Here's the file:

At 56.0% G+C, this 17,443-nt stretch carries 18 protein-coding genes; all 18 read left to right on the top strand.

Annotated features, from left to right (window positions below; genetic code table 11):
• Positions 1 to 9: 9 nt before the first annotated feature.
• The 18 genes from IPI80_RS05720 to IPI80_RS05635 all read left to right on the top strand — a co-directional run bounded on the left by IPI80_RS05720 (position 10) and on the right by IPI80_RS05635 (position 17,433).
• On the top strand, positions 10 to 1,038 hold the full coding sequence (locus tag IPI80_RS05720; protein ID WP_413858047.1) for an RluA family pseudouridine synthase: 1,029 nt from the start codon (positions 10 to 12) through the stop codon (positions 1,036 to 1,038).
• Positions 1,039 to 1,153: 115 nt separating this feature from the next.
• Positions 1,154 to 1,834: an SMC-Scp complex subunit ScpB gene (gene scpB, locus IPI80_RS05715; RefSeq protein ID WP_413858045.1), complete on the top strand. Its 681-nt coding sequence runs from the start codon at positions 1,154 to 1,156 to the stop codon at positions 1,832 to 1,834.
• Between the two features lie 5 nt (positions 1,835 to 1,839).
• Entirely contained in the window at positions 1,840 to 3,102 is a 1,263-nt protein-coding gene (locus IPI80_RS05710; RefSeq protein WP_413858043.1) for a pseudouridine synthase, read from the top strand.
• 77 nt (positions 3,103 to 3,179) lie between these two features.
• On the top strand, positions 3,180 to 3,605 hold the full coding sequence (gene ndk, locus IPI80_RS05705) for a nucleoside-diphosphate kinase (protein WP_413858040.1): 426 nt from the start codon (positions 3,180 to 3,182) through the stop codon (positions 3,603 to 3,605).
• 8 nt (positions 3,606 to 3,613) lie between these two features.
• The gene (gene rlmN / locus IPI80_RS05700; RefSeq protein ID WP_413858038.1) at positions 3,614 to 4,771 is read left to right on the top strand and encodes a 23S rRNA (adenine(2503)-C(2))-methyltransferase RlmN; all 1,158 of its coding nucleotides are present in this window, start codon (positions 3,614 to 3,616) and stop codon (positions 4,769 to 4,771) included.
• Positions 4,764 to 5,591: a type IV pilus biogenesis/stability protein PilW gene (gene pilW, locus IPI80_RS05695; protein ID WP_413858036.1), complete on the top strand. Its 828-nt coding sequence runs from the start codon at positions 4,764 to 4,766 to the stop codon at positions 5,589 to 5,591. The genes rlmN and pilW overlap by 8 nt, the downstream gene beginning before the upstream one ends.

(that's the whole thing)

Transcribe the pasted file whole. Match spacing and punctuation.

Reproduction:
At 56.0% G+C, this 17,443-nt stretch carries 18 protein-coding genes; all 18 read left to right on the top strand.

Annotated features, from left to right (window positions below; genetic code table 11):
• Positions 1 to 9: 9 nt before the first annotated feature.
• The 18 genes from IPI80_RS05720 to IPI80_RS05635 all read left to right on the top strand — a co-directional run bounded on the left by IPI80_RS05720 (position 10) and on the right by IPI80_RS05635 (position 17,433).
• On the top strand, positions 10 to 1,038 hold the full coding sequence (locus tag IPI80_RS05720; protein ID WP_413858047.1) for an RluA family pseudouridine synthase: 1,029 nt from the start codon (positions 10 to 12) through the stop codon (positions 1,036 to 1,038).
• Positions 1,039 to 1,153: 115 nt separating this feature from the next.
• Positions 1,154 to 1,834: an SMC-Scp complex subunit ScpB gene (gene scpB, locus IPI80_RS05715; RefSeq protein ID WP_413858045.1), complete on the top strand. Its 681-nt coding sequence runs from the start codon at positions 1,154 to 1,156 to the stop codon at positions 1,832 to 1,834.
• Between the two features lie 5 nt (positions 1,835 to 1,839).
• Entirely contained in the window at positions 1,840 to 3,102 is a 1,263-nt protein-coding gene (locus IPI80_RS05710; RefSeq protein WP_413858043.1) for a pseudouridine synthase, read from the top strand.
• 77 nt (positions 3,103 to 3,179) lie between these two features.
• On the top strand, positions 3,180 to 3,605 hold the full coding sequence (gene ndk, locus IPI80_RS05705) for a nucleoside-diphosphate kinase (protein WP_413858040.1): 426 nt from the start codon (positions 3,180 to 3,182) through the stop codon (positions 3,603 to 3,605).
• 8 nt (positions 3,606 to 3,613) lie between these two features.
• The gene (gene rlmN / locus IPI80_RS05700; RefSeq protein ID WP_413858038.1) at positions 3,614 to 4,771 is read left to right on the top strand and encodes a 23S rRNA (adenine(2503)-C(2))-methyltransferase RlmN; all 1,158 of its coding nucleotides are present in this window, start codon (positions 3,614 to 3,616) and stop codon (positions 4,769 to 4,771) included.
• Positions 4,764 to 5,591: a type IV pilus biogenesis/stability protein PilW gene (gene pilW, locus IPI80_RS05695; protein ID WP_413858036.1), complete on the top strand. Its 828-nt coding sequence runs from the start codon at positions 4,764 to 4,766 to the stop codon at positions 5,589 to 5,591. The genes rlmN and pilW overlap by 8 nt, the downstream gene beginning before the upstream one ends.